St Gurias (Gūrja).

The martyr Gurias was an ascetic at Edessa, and nothing is known of his life before his arrest during the persecutions of Diocletian. He and his friend, Samonas, were, according to St. Jacob of Serugh, old men at the time of their martyrdom. The pair are said to have endured three days of torture, including having been hung upside down, before Musonius, the procurator of Antioch, ordered them beheaded in 305AD. The fellow ascetics were buried together. Deacon Habib, a martyr under Licinius, is said to have been buried in their tomb and is honored with them.

St. Gurias’ day is celebrated on November 28th (the 15th, old style) the Church commemorates the holy martyrs and confessors Gurias, Samonas and Abibus (the differemce in the name is merely the translation between the Greek used in the orthodox church and latin in the Catholic church)

Diocletian: Roman Emperor, noted for his fierce persecution of the Christians. The reign of Diocletian (284-305) marked an era both in the military and political history of the empire. Diocletian's name is associated with the last and most terrible of all the ten persecutions of the early Church

Edessa: The native name was Osroe, it became Ourhoļ in Syriac, Ourhaļ in Armenian, Er Roha in Arabic, commonly Orfa or Sanli Urfa, its present name. (Due to similarity of names, folk mythology in Islam connects Edessa with an ancient city of Sumer, located on a former channel of the Euphrates River; Ur as the abode of  Abraham (The first of the Old Testament patriarchs and the father of Isaac).  

Seleucus I Nicator (358-281 BC), (Macedonian general who accompanied Alexander the Great into Asia; founded a line of kings who reigned in Asia Minor until 65 BC occupied the town as a military colony, 303 BC and called it Edessa, in memory of the ancient capital of Macedon (The ancient kingdom of Philip II and Alexander the Great in the southeastern Balkans that is now divided among modern Macedonia and Greece and Bulgaria). Under Antiochus IV Epiphanes, the town was called Antiochia on Callirhoe by colonists from  Antioch who had settled there (A town in southern Turkey; ancient commercial center and capital of Syria; an early center of Christianity) .

On the foundation of the Kingdom of Osroene, Edessa became the capital under the Abgar dynasty. This kingdom was established by Nabataean (a member of a Semitic people originally from the Arabian peninsula and surrounding territories who speaks Arabic and who inhabits much of the Middle East and northern Africa) and lasted nearly four centuries (c.132 BC to 214), under twenty-eight kings. Under the protectorate of the Parthians (An ancient country in Asia on the Caspian Sea; dominated southwestern Asia from about 100 BC to 200 AD), then from the time of Pompey (Roman general and statesman who quarrelled with Caesar and fled to Egypt where he was murdered (106-48 BC) to Trajan (Roman emperor and adoptive son of Nerva) extended the empire to the east and conducted an extensive program of building (53-117), the Romans even occupied Edessa from 116 to 118, although its sympathies towards the Parthians led to Lucius Verus pillaging the city later in the second century. From 212 to  214  the kingdom was a Roman province. The literary language of the tribes which had founded this kingdom, was (A Semitic language originally of the ancient Arameans but still spoken by other people in southwestern Asia) Aramaic, whence came the Syriac.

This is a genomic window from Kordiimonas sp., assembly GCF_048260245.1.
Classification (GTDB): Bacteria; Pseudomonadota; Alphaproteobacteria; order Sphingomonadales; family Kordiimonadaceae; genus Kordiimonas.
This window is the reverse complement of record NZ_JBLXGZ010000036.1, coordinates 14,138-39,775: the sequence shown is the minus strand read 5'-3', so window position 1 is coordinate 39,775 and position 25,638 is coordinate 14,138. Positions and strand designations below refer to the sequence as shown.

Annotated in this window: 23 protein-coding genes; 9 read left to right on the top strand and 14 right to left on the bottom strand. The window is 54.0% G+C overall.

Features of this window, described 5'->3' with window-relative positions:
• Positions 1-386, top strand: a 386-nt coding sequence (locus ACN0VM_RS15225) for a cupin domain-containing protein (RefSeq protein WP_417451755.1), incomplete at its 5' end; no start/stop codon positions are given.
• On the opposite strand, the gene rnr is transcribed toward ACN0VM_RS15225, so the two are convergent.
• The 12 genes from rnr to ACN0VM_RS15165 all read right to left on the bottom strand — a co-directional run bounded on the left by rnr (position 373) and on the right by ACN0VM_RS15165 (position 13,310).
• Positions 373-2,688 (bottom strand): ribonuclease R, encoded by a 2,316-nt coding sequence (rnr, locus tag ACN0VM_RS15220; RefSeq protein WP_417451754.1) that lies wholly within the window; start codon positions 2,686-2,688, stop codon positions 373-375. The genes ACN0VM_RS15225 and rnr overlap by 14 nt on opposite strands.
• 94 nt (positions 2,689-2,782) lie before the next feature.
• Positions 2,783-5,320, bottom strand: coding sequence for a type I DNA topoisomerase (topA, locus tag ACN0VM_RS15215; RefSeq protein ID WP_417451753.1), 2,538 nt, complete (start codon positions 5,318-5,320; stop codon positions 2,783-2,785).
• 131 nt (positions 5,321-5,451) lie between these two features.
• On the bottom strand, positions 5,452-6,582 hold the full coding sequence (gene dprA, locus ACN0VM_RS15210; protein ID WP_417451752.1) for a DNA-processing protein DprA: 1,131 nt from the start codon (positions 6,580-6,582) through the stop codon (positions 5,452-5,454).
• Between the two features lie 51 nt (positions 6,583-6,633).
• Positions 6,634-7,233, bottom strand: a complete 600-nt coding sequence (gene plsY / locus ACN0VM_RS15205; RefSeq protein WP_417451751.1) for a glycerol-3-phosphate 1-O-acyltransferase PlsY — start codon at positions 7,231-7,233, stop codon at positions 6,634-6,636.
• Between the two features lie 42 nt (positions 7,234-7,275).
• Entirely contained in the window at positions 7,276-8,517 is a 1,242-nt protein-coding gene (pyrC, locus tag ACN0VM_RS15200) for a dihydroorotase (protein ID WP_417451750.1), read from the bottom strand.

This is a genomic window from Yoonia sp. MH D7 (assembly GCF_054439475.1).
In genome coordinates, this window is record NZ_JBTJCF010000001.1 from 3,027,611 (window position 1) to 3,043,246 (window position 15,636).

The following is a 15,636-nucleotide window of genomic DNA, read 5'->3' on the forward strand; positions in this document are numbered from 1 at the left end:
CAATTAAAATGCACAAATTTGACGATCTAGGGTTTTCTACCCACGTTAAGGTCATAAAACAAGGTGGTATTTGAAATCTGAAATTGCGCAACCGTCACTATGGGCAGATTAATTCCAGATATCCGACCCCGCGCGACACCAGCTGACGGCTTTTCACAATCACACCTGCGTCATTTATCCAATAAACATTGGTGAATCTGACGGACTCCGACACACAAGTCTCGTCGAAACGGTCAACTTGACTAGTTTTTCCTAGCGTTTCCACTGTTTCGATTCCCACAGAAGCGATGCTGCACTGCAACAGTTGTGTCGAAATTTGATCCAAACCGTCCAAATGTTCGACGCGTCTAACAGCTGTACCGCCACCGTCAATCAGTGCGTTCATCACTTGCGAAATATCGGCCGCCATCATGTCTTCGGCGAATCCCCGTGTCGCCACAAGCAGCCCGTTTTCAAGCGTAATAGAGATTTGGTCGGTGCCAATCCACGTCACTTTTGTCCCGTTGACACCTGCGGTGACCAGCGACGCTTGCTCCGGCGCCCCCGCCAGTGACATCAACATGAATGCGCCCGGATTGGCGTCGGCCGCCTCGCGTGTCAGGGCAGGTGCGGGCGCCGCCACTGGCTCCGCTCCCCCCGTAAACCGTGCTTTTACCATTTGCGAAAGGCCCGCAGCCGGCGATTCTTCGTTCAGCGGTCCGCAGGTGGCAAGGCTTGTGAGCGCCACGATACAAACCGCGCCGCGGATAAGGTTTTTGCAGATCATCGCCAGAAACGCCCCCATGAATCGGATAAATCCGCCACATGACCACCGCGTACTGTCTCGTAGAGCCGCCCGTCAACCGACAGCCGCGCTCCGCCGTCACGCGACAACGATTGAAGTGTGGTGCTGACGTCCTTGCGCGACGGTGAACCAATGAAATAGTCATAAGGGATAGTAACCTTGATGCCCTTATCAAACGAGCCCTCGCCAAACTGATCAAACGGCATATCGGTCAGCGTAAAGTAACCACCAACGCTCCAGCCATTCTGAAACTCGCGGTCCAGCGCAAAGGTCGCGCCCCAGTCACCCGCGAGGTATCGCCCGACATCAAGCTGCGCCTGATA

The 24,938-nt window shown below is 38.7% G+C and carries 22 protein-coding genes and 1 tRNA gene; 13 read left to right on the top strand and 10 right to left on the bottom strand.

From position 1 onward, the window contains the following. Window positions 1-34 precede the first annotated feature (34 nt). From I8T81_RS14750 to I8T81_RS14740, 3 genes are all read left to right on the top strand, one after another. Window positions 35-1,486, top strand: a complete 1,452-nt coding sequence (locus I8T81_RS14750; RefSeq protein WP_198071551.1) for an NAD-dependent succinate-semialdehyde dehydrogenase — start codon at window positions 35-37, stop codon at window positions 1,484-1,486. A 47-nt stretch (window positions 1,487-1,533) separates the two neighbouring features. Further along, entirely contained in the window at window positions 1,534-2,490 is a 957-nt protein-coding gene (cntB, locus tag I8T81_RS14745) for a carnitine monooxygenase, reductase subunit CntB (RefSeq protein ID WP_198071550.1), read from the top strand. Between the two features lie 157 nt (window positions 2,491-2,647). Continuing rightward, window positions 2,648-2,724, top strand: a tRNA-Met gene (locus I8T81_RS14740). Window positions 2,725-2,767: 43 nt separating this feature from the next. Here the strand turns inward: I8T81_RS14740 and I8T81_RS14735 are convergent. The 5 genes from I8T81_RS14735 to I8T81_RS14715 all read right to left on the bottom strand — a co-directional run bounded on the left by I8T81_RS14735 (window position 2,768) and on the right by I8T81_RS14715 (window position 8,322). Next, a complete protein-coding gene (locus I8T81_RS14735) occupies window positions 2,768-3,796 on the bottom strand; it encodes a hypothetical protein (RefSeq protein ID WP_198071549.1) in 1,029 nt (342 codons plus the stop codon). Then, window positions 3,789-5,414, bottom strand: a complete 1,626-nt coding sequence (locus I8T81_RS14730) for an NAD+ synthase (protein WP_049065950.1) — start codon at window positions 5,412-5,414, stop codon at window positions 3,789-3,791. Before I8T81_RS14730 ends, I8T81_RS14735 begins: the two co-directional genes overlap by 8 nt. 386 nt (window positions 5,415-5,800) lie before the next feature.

Christianity in Edessa:

The exact date of the introduction of Christianity into Edessa is not known. It is certain, however, that the Christian community was at first made up from the Jewish population of the city. According to an ancient legend, King Abgar V, Ushana, was converted by Addai, who was one of the seventy-two disciples. In fact, however, the first King of Edessa to embrace the Christian Faith was Abgar IX (c. 206). Under him Christianity became the official religion of the kingdom. As for Addai, he was neither one of the seventy-two disciples as the legend asserts, nor was he the Apostle Thaddeus, as Eusebius says, but a missionary from Palestine who evangelized Mesopotamia about the middle of the second century, and became the first bishop of Edessa. He was succeeded by Aggai, then by Palout (Palut) who was ordained about 200 by Seraphion of Antioch.

Thenceforth the Church of Edessa, until then under that of Jerusalem, was subject to the metropolitan of Syria. The aforesaid relations with Jerusalem and Antioch caused in important Syriac literary movement at Edessa of which the city long remained the centre. Thence came to us in the second century the famous Peshitto, or Syriac translation of the Old Testament; also Tatian's Diatessaron, which was compiled about 172 and in common use until St. Rabbula (Rabulas), Bishop of Edessa (412-435), forbade its use. Among the illustrious disciples of the School of Edessa special mention is due to Bardesanes (154-222), a schoolfellow of Abgar IX, the originator of Christian religious poetry, whose teaching was continued by his son Harmonius and his disciples.